[wrap up with insights] In sum, physicians offering their patients alternative therapies may have the benefit of express assumption of risk in jurisdictions that, following the approach in Schneider, allow this as a complete defense to medical malpractice. Boyle suggests that express assumption of risk need not be reduced to writing, though it is probably preferable to do so. If such a defense fails, the patient’s knowledge of risks associated with alternative therapies, and conscious pursuit of such therapies nonetheless, may provide the physician an implied assumption of risk defense, triggering comparative negligence and damages apportioned by responsibility or fault. Physicians should be cautioned, however, that they may still be subject to discipline by state medical boards, given the emphasis in Metzler and Gonzales that patient consent to alternative treatment is irrelevant, and that ‘one standard’ of care applies to all medical practice.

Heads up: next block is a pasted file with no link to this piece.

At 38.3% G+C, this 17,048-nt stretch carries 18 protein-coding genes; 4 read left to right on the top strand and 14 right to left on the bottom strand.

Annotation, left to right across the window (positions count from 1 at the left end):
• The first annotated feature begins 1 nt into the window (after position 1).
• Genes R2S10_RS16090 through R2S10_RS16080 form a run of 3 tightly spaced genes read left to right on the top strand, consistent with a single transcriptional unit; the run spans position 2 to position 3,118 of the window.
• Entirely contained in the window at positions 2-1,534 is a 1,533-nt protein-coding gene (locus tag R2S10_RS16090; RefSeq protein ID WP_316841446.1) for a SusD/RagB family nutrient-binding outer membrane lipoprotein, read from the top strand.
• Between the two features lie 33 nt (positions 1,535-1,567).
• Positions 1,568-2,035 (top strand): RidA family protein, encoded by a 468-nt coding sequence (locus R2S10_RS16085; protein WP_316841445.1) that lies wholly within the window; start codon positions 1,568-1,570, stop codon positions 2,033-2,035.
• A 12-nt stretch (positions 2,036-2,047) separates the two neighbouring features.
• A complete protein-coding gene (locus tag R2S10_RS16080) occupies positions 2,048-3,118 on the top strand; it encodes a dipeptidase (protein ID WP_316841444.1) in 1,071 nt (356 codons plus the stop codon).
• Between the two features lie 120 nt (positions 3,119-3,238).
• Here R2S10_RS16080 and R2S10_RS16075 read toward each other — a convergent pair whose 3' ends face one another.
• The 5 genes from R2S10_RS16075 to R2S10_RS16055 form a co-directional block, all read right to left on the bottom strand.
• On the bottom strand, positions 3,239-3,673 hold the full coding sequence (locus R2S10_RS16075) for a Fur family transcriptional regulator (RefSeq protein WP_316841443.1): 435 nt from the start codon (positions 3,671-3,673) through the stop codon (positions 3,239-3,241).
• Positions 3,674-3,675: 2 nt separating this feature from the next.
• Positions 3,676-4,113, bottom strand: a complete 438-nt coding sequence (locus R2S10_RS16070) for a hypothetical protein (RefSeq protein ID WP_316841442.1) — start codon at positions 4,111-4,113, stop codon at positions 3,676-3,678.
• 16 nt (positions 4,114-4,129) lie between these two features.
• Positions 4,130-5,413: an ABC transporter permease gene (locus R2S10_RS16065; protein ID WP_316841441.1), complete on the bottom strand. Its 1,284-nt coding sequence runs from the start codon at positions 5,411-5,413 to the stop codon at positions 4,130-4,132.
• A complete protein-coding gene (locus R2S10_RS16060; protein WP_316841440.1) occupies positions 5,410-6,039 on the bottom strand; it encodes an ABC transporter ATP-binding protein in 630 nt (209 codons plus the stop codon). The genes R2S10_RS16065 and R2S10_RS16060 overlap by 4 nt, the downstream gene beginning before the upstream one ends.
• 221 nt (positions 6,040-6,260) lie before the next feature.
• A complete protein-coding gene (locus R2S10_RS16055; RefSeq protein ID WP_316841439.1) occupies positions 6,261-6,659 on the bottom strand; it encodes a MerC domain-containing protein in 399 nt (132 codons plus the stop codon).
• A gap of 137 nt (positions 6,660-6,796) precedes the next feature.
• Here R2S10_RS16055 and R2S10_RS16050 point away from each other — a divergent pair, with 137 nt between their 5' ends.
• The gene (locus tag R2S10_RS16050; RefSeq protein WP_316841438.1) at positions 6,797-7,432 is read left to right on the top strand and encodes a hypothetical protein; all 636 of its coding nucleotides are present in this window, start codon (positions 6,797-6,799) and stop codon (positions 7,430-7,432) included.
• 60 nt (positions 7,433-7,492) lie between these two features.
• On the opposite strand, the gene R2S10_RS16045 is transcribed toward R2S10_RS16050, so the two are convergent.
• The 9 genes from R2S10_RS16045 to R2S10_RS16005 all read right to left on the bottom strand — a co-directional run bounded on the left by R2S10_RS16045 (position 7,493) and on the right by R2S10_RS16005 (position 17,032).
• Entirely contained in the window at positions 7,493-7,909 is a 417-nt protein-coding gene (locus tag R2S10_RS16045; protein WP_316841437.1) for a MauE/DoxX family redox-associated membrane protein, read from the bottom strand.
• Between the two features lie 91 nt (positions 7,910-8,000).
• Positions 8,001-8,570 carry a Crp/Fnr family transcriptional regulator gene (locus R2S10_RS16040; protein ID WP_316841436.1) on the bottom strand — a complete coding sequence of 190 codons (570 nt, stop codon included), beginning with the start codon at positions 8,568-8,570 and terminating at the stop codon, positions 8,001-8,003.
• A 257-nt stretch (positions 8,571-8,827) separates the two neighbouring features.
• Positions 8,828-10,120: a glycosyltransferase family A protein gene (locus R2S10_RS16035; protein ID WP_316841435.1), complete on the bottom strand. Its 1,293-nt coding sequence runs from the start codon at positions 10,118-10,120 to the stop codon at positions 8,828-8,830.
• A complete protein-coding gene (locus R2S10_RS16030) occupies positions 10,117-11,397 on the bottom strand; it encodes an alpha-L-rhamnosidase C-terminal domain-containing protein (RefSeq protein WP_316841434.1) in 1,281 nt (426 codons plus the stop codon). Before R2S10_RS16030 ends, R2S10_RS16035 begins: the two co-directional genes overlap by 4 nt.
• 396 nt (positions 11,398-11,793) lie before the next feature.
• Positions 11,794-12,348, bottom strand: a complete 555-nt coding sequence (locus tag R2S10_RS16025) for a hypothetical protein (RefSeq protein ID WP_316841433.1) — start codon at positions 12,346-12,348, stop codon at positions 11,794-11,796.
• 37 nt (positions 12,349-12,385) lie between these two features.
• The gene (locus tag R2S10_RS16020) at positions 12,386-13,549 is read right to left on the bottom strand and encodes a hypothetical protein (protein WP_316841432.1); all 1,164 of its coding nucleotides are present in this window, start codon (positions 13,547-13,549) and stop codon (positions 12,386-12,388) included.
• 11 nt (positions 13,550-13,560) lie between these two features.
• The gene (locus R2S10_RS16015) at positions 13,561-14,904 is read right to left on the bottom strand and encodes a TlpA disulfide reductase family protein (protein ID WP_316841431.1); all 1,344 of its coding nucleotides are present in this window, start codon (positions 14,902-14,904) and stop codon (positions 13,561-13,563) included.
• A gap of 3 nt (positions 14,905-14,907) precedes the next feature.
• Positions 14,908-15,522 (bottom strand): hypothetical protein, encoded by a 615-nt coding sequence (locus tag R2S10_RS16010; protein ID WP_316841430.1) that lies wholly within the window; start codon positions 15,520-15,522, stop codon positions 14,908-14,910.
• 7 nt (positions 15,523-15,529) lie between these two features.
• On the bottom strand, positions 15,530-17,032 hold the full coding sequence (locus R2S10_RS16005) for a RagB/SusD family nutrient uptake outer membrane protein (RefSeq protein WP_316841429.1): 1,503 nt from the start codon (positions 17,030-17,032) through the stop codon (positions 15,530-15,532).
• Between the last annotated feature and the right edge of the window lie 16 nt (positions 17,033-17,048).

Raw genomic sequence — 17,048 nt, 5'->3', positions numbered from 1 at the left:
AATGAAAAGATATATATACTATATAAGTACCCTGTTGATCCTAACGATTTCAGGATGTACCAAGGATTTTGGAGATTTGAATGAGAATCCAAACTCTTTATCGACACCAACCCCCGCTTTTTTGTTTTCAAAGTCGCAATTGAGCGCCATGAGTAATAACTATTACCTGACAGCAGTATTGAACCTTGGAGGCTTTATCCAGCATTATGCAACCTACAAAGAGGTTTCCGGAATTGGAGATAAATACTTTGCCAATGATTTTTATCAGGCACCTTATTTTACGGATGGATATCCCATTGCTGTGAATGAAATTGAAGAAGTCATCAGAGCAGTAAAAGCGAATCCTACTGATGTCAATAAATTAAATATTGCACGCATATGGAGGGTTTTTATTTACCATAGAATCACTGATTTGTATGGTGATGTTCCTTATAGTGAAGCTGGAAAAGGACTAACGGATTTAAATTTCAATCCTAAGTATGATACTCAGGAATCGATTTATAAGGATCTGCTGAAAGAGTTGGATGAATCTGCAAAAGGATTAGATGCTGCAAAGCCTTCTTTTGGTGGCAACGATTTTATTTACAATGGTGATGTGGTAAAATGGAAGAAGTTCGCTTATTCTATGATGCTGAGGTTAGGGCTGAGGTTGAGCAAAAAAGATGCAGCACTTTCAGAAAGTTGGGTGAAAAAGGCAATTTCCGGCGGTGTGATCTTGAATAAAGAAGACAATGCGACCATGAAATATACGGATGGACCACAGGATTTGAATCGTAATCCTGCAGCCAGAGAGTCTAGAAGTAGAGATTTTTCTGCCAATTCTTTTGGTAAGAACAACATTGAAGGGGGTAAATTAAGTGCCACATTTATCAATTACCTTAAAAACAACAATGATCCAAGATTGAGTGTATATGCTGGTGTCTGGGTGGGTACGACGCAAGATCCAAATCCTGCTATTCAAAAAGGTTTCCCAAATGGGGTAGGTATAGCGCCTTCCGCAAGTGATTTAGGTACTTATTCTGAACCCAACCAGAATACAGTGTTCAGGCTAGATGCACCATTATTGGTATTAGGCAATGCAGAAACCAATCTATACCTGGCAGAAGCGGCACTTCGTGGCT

[Note to attorney–Thank you for your memo. I will now circulate this to all our physician clients and attorneys in our health care practice.]